Increasing Covid-19 hospitalisations, urgent surgery and self-isolating staff could put extra pressure on Suffolk's hospitals, health bosses warn
Rising hospital admissions from Covid-19 coupled with a programme of urgent non-elective surgery could place additional pressures on Suffolk's hospitals this summer, it has been warned.
Hospital rates in Suffolk are currently similar to those seen at the end of the summer last year, according to public health bosses, but admitted that more hospitalisations were starting to be seen again.
Dr Stephen Dunn, West Suffolk NHS Foundation Trust chief executive told Thursday's Health and Wellbeing Board meeting comprising council and health experts, that demand for hospital services was already at pre-pandemic levels, and additional Covid-19 admissions coupled with members of staff having to self-isolate could put pressure on the system.
He backed the new "cautious, courteous and caring" message from Public Health Suffolk for emerging from restrictions.
He said: "From a hospital and community provider perspective we are seeing increased rates and increased hospitalisations. It is still very, very small, but this is alongside huge increases in urgent non-elective activity, so we are as busy as we were before the pandemic, and that is placing quite a lot of pressure on services.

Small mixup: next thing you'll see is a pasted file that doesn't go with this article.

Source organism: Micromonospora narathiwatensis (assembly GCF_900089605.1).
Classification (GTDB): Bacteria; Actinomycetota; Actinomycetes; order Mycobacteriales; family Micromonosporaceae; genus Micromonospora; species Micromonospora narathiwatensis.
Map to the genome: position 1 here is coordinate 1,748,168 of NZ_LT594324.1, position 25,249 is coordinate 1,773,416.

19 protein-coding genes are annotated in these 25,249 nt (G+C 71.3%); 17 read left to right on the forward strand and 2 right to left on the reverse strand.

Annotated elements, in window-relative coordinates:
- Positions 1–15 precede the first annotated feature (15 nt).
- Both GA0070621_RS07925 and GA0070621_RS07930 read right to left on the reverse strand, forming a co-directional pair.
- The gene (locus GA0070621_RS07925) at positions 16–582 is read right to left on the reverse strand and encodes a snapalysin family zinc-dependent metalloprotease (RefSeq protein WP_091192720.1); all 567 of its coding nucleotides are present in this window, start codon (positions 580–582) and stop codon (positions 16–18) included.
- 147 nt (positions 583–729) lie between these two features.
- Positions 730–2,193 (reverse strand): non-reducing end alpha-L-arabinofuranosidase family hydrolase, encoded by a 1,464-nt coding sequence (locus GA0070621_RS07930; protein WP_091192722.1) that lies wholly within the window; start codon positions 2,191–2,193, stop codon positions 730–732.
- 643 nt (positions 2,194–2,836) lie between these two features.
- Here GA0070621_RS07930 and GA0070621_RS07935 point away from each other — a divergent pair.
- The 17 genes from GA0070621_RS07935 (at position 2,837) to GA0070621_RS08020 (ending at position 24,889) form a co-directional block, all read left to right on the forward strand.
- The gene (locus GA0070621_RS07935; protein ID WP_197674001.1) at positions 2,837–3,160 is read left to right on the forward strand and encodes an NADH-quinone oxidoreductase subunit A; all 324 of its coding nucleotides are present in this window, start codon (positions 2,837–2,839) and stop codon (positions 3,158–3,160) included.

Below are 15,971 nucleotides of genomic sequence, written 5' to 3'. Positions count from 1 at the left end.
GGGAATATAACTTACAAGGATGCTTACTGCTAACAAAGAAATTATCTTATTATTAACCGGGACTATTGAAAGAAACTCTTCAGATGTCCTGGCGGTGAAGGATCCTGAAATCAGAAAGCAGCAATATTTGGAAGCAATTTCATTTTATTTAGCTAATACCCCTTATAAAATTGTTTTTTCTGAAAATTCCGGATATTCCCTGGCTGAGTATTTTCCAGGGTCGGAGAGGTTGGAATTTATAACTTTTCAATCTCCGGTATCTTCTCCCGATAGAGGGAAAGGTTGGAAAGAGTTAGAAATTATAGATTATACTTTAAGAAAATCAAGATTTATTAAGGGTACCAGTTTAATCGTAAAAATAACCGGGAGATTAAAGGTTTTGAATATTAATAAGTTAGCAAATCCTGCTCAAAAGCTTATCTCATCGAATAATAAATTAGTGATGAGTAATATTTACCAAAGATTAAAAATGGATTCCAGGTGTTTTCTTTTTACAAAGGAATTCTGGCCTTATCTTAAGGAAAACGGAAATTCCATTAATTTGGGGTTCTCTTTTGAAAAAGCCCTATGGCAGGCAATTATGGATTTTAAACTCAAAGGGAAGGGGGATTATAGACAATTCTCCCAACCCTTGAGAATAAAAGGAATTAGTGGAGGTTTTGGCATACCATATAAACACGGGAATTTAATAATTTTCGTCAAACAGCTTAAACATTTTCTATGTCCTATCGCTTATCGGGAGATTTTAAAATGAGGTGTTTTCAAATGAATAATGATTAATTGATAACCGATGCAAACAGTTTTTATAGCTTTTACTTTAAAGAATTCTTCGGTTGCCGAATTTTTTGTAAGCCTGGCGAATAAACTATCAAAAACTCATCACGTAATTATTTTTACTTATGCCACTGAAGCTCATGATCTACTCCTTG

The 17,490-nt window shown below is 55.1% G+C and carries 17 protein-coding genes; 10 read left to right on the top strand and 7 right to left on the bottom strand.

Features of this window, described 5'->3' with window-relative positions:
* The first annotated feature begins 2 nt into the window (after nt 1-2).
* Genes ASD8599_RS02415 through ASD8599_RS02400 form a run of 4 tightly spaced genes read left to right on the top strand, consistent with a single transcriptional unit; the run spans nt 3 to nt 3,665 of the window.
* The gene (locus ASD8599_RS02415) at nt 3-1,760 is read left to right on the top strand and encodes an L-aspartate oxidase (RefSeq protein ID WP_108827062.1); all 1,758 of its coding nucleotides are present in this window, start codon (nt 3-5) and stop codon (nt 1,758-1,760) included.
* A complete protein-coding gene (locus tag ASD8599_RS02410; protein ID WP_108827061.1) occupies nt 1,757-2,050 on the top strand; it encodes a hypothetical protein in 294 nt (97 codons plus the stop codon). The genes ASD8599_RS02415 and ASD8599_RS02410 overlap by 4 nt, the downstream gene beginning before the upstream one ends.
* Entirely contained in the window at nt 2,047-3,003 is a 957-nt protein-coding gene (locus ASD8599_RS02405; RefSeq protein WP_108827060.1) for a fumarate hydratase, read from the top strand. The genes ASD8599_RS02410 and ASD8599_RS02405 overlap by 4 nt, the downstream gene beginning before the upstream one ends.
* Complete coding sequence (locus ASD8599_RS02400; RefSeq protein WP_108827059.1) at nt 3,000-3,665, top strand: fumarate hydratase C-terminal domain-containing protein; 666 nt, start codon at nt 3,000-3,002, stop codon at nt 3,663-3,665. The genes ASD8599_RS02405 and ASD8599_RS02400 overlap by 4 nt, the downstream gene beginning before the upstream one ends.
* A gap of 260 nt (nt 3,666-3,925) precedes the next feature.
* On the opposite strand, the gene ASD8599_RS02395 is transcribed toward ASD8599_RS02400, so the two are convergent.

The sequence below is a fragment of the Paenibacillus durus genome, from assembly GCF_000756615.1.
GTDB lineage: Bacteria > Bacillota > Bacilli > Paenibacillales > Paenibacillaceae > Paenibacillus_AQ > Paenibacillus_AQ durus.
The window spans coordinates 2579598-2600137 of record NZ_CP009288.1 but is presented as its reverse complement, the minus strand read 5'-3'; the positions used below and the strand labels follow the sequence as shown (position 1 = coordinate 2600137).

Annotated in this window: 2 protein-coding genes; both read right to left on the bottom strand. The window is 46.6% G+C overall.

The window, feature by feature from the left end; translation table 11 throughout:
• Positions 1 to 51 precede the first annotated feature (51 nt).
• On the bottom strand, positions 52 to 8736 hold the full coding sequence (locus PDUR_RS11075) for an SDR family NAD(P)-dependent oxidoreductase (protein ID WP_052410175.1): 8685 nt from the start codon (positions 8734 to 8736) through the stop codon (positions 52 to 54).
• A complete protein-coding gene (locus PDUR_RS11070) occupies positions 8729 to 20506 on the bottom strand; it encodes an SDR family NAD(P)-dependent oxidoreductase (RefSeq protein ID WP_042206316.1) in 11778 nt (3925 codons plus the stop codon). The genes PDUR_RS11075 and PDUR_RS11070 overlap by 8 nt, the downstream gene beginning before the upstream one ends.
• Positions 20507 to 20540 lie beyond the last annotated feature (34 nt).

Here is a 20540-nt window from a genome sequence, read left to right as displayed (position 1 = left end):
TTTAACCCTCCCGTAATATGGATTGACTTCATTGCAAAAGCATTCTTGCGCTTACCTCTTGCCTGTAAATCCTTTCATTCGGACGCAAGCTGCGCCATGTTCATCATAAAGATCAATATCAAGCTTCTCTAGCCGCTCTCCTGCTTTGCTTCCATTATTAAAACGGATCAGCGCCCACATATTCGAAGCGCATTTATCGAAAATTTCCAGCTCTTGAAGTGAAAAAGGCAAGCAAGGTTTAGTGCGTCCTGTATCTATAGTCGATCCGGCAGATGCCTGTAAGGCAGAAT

"As the rates go up, that will inevitably increase hospitalisations along with the other non-Covid activity we are dealing with. That will provide a degree of pressure inevitably on services, so that is why the messaging around caution, around caring, around courtesy, is so important because if that is combined with a degree of isolation, the pressure on staff will increase.
"It’s important we are cautious, it is important we reflect and understand just how there remains quite a degree of pressure on the NHS and the wider health and care system, but I think the way we are working means we can continue to provide the services that our public expect.
"While rates are low comparatively, in terms of both other parts of the country and where we have been, there are challenges associated with the rise in infections, so let's make sure we continue to focus on making sure our public is safe."
Public Health Suffolk said the county's infection rates were around two weeks behind other parts of the country, meaning they were not yet as high but had begun increasing.
Director Stuart Keeble said: "We are starting to see an increase in cases in hospitals. It is not as large as other areas but our rates aren’t as high. The advantage of us going later is that actually we might to start see a downward curve before we see the same levels as other parts of the country. It is something to consider with regard to pressure on our health and care services as it is."
Latest data released Thursday afternoon indicated that there were 1,106 new positive Covid-19 cases in the county in the week up to July 14, meaning the underlying case rate was around 115.2 cases per 100,000 people.
That compares to 238.5 for the East of England and 341.5 in England as a whole.
There were zero deaths in the week up to July 2 in the county.